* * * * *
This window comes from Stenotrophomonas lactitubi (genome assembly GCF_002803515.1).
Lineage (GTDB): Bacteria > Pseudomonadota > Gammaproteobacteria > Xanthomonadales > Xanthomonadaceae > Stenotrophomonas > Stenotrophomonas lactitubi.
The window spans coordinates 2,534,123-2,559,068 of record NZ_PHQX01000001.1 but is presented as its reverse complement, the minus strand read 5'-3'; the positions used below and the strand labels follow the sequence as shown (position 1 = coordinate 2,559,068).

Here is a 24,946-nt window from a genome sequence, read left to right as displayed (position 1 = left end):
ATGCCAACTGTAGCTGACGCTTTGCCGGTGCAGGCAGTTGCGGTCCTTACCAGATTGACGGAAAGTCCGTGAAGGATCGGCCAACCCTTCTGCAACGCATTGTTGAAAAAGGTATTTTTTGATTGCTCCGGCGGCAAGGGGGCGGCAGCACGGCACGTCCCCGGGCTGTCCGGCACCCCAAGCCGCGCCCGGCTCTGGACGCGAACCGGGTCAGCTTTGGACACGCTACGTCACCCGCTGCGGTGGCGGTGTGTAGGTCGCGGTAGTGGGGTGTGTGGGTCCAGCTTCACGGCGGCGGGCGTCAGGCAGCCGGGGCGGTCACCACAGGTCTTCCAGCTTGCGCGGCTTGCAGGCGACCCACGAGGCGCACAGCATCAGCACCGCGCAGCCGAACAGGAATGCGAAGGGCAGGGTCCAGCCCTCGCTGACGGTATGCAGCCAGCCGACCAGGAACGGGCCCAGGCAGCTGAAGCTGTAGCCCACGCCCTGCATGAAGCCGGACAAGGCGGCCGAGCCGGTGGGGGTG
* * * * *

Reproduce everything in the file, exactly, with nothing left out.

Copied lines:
This window comes from Stenotrophomonas lactitubi (genome assembly GCF_002803515.1).
Lineage (GTDB): Bacteria > Pseudomonadota > Gammaproteobacteria > Xanthomonadales > Xanthomonadaceae > Stenotrophomonas > Stenotrophomonas lactitubi.
The window spans coordinates 2,534,123-2,559,068 of record NZ_PHQX01000001.1 but is presented as its reverse complement, the minus strand read 5'-3'; the positions used below and the strand labels follow the sequence as shown (position 1 = coordinate 2,559,068).

Here is a 24,946-nt window from a genome sequence, read left to right as displayed (position 1 = left end):
ATGCCAACTGTAGCTGACGCTTTGCCGGTGCAGGCAGTTGCGGTCCTTACCAGATTGACGGAAAGTCCGTGAAGGATCGGCCAACCCTTCTGCAACGCATTGTTGAAAAAGGTATTTTTTGATTGCTCCGGCGGCAAGGGGGCGGCAGCACGGCACGTCCCCGGGCTGTCCGGCACCCCAAGCCGCGCCCGGCTCTGGACGCGAACCGGGTCAGCTTTGGACACGCTACGTCACCCGCTGCGGTGGCGGTGTGTAGGTCGCGGTAGTGGGGTGTGTGGGTCCAGCTTCACGGCGGCGGGCGTCAGGCAGCCGGGGCGGTCACCACAGGTCTTCCAGCTTGCGCGGCTTGCAGGCGACCCACGAGGCGCACAGCATCAGCACCGCGCAGCCGAACAGGAATGCGAAGGGCAGGGTCCAGCCCTCGCTGACGGTATGCAGCCAGCCGACCAGGAACGGGCCCAGGCAGCTGAAGCTGTAGCCCACGCCCTGCATGAAGCCGGACAAGGCGGCCGAGCCGGTGGGGGTG